By Christa Banister, Crosswalk.com Contributing Writer
Most of the negative chatter surrounding Heaven is for Real focuses on the claims of a very cute four-year-old—and whether or not he really visited heaven.
It’s an uncomfortable prospect, no doubt, especially considering that young Colton’s recollections featured a few details that don’t exactly line up with what’s in Scripture (Jesus having a rainbow-colored horse or blue-green eyes, for instance, the observation that everyone in heaven is young). But in light of details he couldn’t have possibly known— an encounter with the sister his mother had miscarried years before and never told him about or Colton’s chat with a relative who’d died long before he was born—it’s still difficult to dismiss his story altogether.
Truth be told, these nit-picky details of the narrative, the whole could-it-possibly-be-true debate isn’t even the most interesting aspect of Heaven is for Real, anyway. Most of the film’s target audience already believes heaven is for real, and Colton’s story, true, quasi-true, false or otherwise won’t change that.
What’s most compelling about Heaven is for Real is rather than merely preaching to the choir like many films targeted toward Christians do, what happens with Colton, played by newcomer Connor Corum, and his family, forces the faithful to truly wrestle with what’s being shared from the pulpit on Sunday mornings. Saying you believe something is one thing, but what happens when what you believe is being challenged in a significant way?
In what’s one of the most positive portrayals of a pastor on the big screen, Greg Kinnear (Little Miss Sunshine) plays Colton’s father, Todd Burpo. There’s something very genuine and approachable about Todd, and as a viewer, you can’t help rooting for him and his family. It’s a testament to Kinnear’s nuanced acting that Todd works so well as a character, and his performance definitely anchors the story.
Todd is not only crazy about his wife Sonja (Kelly Reilly, Sherlock Holmes: A Game of Shadows) and an involved, loving father to his children, Colton and Cassie (Lane Styles, also a burgeoning actress), but he’s the rare spiritual leader who doesn’t come across as skeevy or a bombastic know-it-all onscreen.
Lest Todd come across as too good to be true, he also struggles. Like so many people these days, he’s seriously stressed about paying his bills, a problem that only escalates when Colton winds up needing major surgery. Considering how close Colton was to dying, the family finances naturally take a backseat, but still, you feel the weight of the burden on this family. It’s not something easily solved with a few prayers and can-do attitude either.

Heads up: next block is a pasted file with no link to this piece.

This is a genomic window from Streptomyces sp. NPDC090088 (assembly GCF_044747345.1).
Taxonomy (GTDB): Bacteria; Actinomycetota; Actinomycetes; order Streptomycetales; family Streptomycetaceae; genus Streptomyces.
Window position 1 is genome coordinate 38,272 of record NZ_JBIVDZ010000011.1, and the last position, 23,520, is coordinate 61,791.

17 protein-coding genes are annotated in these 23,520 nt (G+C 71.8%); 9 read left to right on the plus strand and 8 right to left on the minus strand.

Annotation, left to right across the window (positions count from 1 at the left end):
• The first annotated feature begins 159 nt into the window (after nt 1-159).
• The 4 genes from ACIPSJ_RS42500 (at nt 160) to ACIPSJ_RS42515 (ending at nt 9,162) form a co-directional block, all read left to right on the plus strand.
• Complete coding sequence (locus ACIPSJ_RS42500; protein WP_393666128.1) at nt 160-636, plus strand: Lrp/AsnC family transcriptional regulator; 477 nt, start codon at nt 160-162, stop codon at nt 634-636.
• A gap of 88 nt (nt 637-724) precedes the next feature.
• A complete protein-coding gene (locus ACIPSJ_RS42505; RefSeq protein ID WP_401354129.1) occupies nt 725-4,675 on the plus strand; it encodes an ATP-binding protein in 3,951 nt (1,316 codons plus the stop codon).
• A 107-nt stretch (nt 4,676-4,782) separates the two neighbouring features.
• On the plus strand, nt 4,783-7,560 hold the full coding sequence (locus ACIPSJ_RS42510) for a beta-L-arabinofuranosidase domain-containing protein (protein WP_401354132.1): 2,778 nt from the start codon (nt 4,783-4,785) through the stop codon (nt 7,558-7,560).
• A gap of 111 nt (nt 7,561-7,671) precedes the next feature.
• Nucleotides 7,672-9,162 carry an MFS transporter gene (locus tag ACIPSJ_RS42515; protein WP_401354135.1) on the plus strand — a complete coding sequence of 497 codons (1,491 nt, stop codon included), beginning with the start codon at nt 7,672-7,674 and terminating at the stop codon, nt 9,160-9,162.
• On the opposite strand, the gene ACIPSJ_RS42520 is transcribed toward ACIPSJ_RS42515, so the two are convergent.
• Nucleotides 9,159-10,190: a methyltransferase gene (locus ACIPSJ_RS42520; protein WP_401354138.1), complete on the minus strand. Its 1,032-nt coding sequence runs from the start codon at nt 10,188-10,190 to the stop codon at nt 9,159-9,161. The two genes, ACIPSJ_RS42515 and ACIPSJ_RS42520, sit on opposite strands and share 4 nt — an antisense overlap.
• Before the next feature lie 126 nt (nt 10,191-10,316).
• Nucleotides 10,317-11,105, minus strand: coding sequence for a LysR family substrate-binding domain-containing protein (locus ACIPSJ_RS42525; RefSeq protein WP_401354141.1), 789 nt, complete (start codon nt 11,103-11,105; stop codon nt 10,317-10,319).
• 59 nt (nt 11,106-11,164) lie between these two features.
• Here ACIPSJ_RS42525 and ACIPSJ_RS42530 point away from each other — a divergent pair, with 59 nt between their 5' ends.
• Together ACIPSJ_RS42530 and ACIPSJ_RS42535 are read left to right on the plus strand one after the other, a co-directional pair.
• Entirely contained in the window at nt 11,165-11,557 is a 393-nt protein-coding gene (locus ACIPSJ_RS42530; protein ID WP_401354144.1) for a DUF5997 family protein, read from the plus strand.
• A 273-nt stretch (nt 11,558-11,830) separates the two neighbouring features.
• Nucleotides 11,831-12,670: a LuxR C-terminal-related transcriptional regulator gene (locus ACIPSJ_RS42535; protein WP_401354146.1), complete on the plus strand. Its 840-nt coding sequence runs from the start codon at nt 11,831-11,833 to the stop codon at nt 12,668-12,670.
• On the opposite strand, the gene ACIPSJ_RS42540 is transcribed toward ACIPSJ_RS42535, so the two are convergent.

Just when things start settling down with Colton on the mend, another major layer of uncertainty in Todd’s life surfaces when Colton starts talking about heaven and what he saw while he was there. It’s then when Todd finds himself in a full-on crisis of faith. Basically, if heaven is something he’s always preached about, why is his own son’s story so unsettling?
As Colton’s story gains traction in the local media, it also puts Todd at odds with his congregation. Not surprisingly, there are concerns from the board. Not wanting their church to become a circus rather than a reverent house of worship, they have to decide whether Todd is the best man to continue shepherding the flock.
In terms of pure entertainment, Heaven is for Real doesn’t always deliver. Like many inspirational films, it has those schlocky moments where some eyes will roll, and it probably would’ve been better if we’d simply heard about what Colton experienced rather than seen it. The visuals of the angels, not to mention the moments where Colton is shown interacting with Jesus are inevitably more hokey than moving. While showing is usually better than telling in skilled storytelling, that’s not the case here. Less would’ve been more.
Those hiccups aside, however, it’s the questions about faith in the real world that still make Heaven is for Real worth a look. While there’s no doubt where the story is headed, the bulk of the journey offers plenty for viewers, believers and otherwise, to wrestle with—not only about heaven but life on earth.
CAUTIONS (may contain spoilers):
*Violence/Thematic Material: Todd breaks his leg while playing baseball (we hear the crack, see the blood). Colton has an operation, and doctors are shown working on him in a couple of scenes. References to near-death experiences. We see Colton encourage a terminally ill child. Scenes at a funeral for a 19-year-old soldier. His mother grieves the loss of her loss throughout the movie. Discussion of a baby that “died in her mommy’s tummy.” Cassie punches a couple of boys who make fun of her brother.
*Sex/Nudity: None. Kissing. A husband and wife make some flirty references to what might happen later that evening.
*Published 4/16/2014Page Source (url): http://www.crosswalk.com/culture/movies/heaven-is-for-real-movie-review.html